Economist Mark Perry has an interesting blog post summing up the Bureau of Labor Statistics report “Characteristics of Minimum Wage Workers, 2014.” The following provides the percentages of different groups earning the minimum wage or less:
Age: 16-19 (15.3%), 25+ (2.5%).
Education: Less than high school (7.3%), High school graduates (3.5%), Associate’s degree (2.2%), Bachelor’s degree (less than 2%).
Marital Status: Never married (6.7%), Married (1.9%).
Hours Worked: Part-time (9.5%), Full-time (1.8%).
Four important factors that will help workers earn a wage above the federal minimum wage are: 1) age (experience), 2) education, 3) marital status and 4) hours worked. Only 1-in-40 workers age 25 and above make the minimum wage, only 1-in-45 workers with an associate’s degree or higher makes the minimum wage, only 1-in-53 married workers earns the minimum wage, and only 1-in-56 workers working full-time earns the minimum wage. The evidence seems clear that the minimum wage applies only to a very small group of young, inexperienced, single, part-time workers, with a lack of education.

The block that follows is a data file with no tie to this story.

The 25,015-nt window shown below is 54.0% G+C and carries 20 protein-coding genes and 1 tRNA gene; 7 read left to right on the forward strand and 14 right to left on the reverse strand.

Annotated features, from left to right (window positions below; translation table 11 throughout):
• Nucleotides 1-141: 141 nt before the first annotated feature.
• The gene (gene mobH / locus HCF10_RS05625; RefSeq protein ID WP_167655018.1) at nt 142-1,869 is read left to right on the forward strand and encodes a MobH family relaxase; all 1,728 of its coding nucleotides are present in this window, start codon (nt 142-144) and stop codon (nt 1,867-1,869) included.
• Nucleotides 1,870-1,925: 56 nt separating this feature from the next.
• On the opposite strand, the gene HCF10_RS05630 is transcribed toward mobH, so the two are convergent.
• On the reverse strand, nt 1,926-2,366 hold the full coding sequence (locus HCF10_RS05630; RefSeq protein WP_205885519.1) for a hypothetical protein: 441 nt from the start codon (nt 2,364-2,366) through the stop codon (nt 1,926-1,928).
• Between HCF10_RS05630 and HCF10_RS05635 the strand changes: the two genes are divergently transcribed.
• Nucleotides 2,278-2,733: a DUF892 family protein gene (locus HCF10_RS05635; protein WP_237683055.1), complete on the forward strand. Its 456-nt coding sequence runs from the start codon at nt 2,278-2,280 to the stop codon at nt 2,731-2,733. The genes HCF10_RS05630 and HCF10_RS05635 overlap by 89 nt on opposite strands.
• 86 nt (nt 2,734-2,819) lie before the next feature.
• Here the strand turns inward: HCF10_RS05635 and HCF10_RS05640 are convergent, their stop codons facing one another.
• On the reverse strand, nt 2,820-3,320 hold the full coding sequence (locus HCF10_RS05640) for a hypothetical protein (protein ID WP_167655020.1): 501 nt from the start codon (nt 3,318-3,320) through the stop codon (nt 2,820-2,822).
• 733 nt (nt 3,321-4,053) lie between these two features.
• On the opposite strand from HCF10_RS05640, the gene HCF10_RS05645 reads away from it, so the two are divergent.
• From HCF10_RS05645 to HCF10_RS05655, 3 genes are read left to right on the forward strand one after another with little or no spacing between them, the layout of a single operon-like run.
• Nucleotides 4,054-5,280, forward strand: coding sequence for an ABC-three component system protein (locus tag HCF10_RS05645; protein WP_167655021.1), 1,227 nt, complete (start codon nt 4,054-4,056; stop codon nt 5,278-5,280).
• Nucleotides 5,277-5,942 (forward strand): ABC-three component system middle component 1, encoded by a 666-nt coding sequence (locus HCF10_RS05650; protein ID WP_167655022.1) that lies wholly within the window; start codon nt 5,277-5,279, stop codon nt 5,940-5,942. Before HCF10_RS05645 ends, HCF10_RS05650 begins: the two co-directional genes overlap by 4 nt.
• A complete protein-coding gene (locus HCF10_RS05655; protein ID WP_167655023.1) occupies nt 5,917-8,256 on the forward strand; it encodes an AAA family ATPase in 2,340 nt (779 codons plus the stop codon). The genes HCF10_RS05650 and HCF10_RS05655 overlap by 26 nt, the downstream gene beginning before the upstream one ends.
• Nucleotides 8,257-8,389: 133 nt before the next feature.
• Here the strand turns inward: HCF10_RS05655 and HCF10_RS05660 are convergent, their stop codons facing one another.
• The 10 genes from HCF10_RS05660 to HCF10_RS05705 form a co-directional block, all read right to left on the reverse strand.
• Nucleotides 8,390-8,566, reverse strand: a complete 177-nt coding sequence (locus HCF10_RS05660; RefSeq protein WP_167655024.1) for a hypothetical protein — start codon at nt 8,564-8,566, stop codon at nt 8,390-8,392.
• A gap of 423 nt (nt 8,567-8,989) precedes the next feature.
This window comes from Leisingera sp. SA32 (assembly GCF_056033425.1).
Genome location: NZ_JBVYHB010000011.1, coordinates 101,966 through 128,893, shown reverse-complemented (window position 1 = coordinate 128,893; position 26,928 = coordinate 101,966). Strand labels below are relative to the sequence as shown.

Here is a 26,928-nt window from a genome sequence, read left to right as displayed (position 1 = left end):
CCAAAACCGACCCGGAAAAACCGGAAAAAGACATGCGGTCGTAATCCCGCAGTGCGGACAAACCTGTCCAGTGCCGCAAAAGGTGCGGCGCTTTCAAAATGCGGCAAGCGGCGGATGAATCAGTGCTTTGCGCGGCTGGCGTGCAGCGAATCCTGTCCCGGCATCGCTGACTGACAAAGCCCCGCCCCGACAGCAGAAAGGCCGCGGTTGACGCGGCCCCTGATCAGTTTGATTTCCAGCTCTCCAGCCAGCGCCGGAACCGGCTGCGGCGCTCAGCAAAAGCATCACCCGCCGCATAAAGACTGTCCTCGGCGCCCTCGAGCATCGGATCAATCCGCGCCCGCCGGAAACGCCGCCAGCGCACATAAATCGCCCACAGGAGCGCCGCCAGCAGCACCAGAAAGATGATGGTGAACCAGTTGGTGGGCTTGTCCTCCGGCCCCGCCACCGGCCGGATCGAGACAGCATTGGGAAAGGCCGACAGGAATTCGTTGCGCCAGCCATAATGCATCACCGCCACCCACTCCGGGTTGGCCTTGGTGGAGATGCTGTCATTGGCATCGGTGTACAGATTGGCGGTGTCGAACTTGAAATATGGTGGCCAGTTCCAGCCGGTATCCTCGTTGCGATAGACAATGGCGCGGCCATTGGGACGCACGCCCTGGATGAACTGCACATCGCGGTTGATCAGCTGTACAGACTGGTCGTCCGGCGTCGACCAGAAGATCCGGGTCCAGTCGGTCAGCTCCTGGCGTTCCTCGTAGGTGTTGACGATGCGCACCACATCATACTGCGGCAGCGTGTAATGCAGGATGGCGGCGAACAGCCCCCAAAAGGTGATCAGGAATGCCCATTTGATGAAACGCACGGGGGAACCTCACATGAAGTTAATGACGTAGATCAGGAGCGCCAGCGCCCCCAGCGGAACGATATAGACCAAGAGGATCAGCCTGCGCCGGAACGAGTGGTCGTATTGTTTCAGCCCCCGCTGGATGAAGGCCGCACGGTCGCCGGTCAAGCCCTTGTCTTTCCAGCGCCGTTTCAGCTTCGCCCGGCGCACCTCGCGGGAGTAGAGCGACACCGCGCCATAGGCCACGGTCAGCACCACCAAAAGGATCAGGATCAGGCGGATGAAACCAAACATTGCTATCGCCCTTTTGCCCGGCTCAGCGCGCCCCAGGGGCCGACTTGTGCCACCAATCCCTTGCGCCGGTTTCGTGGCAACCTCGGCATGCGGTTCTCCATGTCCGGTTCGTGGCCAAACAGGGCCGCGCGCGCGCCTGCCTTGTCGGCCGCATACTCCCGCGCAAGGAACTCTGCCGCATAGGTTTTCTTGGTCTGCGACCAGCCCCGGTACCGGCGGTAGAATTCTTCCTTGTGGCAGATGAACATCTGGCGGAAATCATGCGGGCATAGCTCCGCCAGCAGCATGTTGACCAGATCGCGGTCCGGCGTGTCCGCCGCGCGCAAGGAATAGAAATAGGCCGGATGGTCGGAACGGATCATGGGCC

Check out the full report. In debates over the minimum wage, we should consider these demographics and take into consideration how much life experience–including work, education, marriage–plays into economic mobility.